Michigan’s low labor force participation rate remains a problem

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By JACK TIMOTHY HARRISON
Capital News Service

LANSING — Michigan’s labor force participation rate is the 11th lowest in the nation, and business leaders are exploring ways to increase employment opportunities.

Having a capable workforce and increasing labor force participation are priorities for the Small Business Association of Michigan, or SBAM, said Brian Calley, its president and chief executive officer.

The rate is the percentage of the population that is working or actively looking for a job. Michigan’s labor force participation rate is 60.1%, below the national average of 62.3%. 

Washington, D.C., has the highest rate while West Virginia is at the bottom, according to the Bureau of Labor Statistics. 

“We are just over a 60% labor force participation rate, and it’s going to be really hard for us to grow in the future with the size of the labor force that we have today,” Calley said.

To address the problem, Calley said SBAM advocates more employment opportunities for those with disabilities and better access to child care. 

He said adequate affordable housing is also part of the solution in areas where the government is incentivizing new businesses. 

An example is the General Motors plant being built in Delta Township, he said. 

Economics professor Luis de Araujo of Michigan State University closely monitors the labor force participation rate. 

Although the pandemic decreased the rates nationwide, Araujo said there are structural reasons that explain Michigan’s lower rate, including a gap between employers’ needs and workers’ skills.

“If this gap is large, workers find it hard to get a job and may drop out of the labor force if the search for a job takes too long and is quite frustrating,” Araujo said.

Other business organizations are also addressing the issue, including the Michigan Chamber of Commerce.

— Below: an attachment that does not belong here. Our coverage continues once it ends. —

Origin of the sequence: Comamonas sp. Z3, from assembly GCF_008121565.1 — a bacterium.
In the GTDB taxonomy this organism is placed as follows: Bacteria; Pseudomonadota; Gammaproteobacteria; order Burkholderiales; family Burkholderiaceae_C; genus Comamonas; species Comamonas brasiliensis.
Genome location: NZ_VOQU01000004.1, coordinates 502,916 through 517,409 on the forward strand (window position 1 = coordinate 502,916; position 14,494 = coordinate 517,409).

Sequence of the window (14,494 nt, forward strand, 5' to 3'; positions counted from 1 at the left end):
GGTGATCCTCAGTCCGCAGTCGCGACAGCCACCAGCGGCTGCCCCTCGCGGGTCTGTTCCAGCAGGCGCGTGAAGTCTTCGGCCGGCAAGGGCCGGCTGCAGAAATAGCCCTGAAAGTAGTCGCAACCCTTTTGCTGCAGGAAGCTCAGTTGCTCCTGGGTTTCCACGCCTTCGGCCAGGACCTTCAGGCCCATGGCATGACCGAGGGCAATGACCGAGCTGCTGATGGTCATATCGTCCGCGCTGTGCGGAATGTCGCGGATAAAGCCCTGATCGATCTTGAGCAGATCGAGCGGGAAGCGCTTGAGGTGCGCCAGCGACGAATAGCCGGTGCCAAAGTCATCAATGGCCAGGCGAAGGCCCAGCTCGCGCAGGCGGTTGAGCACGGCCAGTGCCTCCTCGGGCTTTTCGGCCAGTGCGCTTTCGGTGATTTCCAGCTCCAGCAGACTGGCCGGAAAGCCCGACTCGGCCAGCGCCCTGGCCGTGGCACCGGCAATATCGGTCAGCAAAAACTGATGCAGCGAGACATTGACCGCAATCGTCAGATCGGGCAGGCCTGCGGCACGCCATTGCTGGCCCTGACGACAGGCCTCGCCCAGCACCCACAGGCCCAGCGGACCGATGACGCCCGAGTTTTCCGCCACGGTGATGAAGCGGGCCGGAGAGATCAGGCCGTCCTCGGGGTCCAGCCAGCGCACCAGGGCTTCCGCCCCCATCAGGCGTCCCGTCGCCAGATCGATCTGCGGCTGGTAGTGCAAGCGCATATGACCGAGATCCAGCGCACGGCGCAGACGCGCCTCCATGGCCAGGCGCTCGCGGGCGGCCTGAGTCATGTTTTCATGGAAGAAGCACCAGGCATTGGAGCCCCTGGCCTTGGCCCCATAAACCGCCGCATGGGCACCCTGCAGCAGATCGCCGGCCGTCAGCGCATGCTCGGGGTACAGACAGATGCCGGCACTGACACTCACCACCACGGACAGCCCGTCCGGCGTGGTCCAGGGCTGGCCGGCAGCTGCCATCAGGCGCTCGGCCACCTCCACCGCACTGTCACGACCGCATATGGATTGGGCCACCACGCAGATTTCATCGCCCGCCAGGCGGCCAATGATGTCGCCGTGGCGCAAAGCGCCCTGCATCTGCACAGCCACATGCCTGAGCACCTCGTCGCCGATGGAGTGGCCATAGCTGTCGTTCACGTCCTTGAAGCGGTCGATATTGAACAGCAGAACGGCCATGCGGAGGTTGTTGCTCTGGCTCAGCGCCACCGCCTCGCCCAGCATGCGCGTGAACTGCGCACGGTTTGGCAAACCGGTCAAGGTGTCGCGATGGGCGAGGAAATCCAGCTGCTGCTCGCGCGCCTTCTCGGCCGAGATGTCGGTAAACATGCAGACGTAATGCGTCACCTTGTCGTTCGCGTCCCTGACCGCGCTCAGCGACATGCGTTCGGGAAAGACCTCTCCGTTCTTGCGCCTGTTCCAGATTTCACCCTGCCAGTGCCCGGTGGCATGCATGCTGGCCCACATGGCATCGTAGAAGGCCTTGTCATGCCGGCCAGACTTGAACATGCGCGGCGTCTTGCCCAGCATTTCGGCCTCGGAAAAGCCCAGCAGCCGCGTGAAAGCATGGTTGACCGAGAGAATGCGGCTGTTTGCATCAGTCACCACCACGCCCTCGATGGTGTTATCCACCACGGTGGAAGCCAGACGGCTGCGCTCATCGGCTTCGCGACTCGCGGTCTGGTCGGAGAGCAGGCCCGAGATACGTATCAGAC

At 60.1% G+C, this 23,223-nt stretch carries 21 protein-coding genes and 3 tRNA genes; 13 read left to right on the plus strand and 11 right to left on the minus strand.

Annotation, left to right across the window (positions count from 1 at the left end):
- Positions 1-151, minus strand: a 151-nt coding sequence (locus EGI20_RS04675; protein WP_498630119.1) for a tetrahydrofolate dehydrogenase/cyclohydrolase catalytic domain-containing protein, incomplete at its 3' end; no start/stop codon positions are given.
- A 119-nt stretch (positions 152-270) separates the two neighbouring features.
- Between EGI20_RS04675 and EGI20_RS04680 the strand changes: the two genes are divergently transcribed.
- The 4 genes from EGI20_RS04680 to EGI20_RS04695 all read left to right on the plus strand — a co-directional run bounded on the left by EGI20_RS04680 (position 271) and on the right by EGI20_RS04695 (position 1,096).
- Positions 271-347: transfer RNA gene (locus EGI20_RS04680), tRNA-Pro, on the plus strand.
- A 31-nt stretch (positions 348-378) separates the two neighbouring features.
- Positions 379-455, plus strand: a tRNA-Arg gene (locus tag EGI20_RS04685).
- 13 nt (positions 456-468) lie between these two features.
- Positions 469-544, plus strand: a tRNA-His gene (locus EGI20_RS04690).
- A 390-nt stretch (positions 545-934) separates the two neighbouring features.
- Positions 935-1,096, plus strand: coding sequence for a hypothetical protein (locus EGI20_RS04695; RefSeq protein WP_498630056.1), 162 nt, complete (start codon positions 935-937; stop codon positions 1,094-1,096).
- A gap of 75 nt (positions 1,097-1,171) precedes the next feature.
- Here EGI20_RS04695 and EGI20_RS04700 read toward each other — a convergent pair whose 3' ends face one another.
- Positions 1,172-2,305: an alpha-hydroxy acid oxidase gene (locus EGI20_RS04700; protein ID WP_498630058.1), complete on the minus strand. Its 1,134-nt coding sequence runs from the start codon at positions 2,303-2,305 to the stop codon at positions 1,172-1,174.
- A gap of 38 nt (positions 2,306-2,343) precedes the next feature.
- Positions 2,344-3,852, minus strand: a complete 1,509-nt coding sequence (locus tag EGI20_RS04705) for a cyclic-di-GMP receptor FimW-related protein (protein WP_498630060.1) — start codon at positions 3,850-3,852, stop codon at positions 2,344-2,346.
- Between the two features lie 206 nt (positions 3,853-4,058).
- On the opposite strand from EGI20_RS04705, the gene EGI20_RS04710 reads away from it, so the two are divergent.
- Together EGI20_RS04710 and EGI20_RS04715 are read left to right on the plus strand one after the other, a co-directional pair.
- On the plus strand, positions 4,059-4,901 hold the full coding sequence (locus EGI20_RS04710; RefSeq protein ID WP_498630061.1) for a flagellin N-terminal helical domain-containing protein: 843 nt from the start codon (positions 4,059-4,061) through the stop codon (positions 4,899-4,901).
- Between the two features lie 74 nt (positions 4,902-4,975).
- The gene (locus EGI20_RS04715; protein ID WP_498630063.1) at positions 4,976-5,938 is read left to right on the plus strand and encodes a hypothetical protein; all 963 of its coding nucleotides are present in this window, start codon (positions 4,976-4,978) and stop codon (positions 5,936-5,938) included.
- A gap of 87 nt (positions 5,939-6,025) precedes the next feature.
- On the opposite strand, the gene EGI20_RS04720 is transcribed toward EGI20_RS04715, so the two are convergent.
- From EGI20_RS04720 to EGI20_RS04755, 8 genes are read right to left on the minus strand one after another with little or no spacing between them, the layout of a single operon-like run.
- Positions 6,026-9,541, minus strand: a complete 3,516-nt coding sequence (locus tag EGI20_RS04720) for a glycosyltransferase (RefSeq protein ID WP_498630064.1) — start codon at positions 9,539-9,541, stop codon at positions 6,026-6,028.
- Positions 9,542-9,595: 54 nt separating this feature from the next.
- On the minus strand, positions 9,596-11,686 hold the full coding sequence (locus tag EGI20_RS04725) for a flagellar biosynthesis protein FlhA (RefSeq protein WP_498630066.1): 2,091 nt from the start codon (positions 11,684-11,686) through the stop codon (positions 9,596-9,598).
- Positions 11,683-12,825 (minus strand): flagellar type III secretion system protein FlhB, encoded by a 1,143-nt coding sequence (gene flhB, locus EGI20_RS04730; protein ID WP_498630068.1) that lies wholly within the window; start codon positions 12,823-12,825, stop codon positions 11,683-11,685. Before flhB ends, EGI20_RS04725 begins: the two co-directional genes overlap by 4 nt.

Wendy Block, its senior vice president of business advocacy and membership, said the organization has “been looking and working with others in the business community at some of those key barriers to employability.” That requires looking “through a lot of different lenses.”

The pandemic was a major factor that hurt labor force participation because many people became detached from the workforce, Block said. 

For others, it can be difficult to enter the workforce because of other costs, including child care. 

Block said the chamber supports efforts such as the Tri-Share program, where the employee, employer and state all split a third of the cost of child care.

“That has been very successful because it allows employers to put some skin in the game, alongside their individual employee, and for the state to have some data to see whether this moves the mark,” Block said.

Workforce training is important to prepare prospective employees and to ready existing workers for future jobs, according to Block. 

She cited the Michigan Reconnect Program that provides free in-district community college courses to those 25 or older seeking an associate degree, and the state-funded Going Pro Talent Fund that provides employers with grants to train current employees and attract new ones. 

Block said those initiatives have successfully matched companies with prospective workers with the necessary skills. 

Calley said the Reconnect Program is more beneficial for smaller businesses because it’s intended for individuals, rather than for a cohort, which is primarily for larger businesses.

He said SBAM worked with the Chamber of Commerce and other organizations to establish the program. 

“When that legislation was being crafted, we were right there as part of that process, so I think Reconnect is a good example of the sort of innovation that puts workforce development programs more in reach of a small business,” he said. 

As the new Democratic Legislature considers policies that could change the state’s economic environment, Block said the majority’s policy agenda created a “mixed bag of issues for the business community.” 

For example, the chamber and SBAM both oppose repealing Michigan’s right-to-work law, which labor unions strongly criticize. 

However, Block said the chamber supports other legislative actions, such as expansion of the Earned Income Tax Credit beyond 6%, to help retain workers. The credit helps lower-income working families.

The states with the lowest labor participation rate, including Michigan in 11th place.

Federal Reserve Bank of St. Louis

The states with the lowest labor participation rate, including Michigan in 11th place.